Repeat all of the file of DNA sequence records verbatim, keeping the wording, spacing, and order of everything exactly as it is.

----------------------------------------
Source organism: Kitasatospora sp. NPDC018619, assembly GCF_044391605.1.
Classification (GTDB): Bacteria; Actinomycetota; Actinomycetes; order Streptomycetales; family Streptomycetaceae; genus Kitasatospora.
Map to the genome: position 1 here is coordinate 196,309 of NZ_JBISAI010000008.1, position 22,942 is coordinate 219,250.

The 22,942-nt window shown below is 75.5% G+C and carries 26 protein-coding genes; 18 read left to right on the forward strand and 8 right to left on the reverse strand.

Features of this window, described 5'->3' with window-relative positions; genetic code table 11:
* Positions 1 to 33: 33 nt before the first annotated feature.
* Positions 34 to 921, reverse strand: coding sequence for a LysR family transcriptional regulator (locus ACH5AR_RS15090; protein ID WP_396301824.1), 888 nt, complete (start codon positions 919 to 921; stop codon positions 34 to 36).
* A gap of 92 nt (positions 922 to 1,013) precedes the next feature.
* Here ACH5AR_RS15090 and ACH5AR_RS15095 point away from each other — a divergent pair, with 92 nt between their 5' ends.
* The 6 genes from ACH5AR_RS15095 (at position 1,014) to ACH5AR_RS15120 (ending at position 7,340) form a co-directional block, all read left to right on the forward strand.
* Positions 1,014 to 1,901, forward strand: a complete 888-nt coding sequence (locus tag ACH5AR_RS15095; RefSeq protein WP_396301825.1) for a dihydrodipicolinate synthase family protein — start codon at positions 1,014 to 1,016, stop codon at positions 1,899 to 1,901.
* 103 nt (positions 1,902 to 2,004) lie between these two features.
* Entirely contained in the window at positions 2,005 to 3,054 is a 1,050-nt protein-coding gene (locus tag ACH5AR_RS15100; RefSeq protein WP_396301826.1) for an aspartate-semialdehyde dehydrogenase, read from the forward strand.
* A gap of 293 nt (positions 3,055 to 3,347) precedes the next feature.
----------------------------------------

Source organism: Kitasatospora sp. NPDC018619, assembly GCF_044391605.1.
Classification (GTDB): Bacteria; Actinomycetota; Actinomycetes; order Streptomycetales; family Streptomycetaceae; genus Kitasatospora.
Map to the genome: position 1 here is coordinate 196,309 of NZ_JBISAI010000008.1, position 22,942 is coordinate 219,250.

The 22,942-nt window shown below is 75.5% G+C and carries 26 protein-coding genes; 18 read left to right on the forward strand and 8 right to left on the reverse strand.

Features of this window, described 5'->3' with window-relative positions; genetic code table 11:
* Positions 1 to 33: 33 nt before the first annotated feature.
* Positions 34 to 921, reverse strand: coding sequence for a LysR family transcriptional regulator (locus ACH5AR_RS15090; protein ID WP_396301824.1), 888 nt, complete (start codon positions 919 to 921; stop codon positions 34 to 36).
* A gap of 92 nt (positions 922 to 1,013) precedes the next feature.
* Here ACH5AR_RS15090 and ACH5AR_RS15095 point away from each other — a divergent pair, with 92 nt between their 5' ends.
* The 6 genes from ACH5AR_RS15095 (at position 1,014) to ACH5AR_RS15120 (ending at position 7,340) form a co-directional block, all read left to right on the forward strand.
* Positions 1,014 to 1,901, forward strand: a complete 888-nt coding sequence (locus tag ACH5AR_RS15095; RefSeq protein WP_396301825.1) for a dihydrodipicolinate synthase family protein — start codon at positions 1,014 to 1,016, stop codon at positions 1,899 to 1,901.
* 103 nt (positions 1,902 to 2,004) lie between these two features.
* Entirely contained in the window at positions 2,005 to 3,054 is a 1,050-nt protein-coding gene (locus tag ACH5AR_RS15100; RefSeq protein WP_396301826.1) for an aspartate-semialdehyde dehydrogenase, read from the forward strand.
* A gap of 293 nt (positions 3,055 to 3,347) precedes the next feature.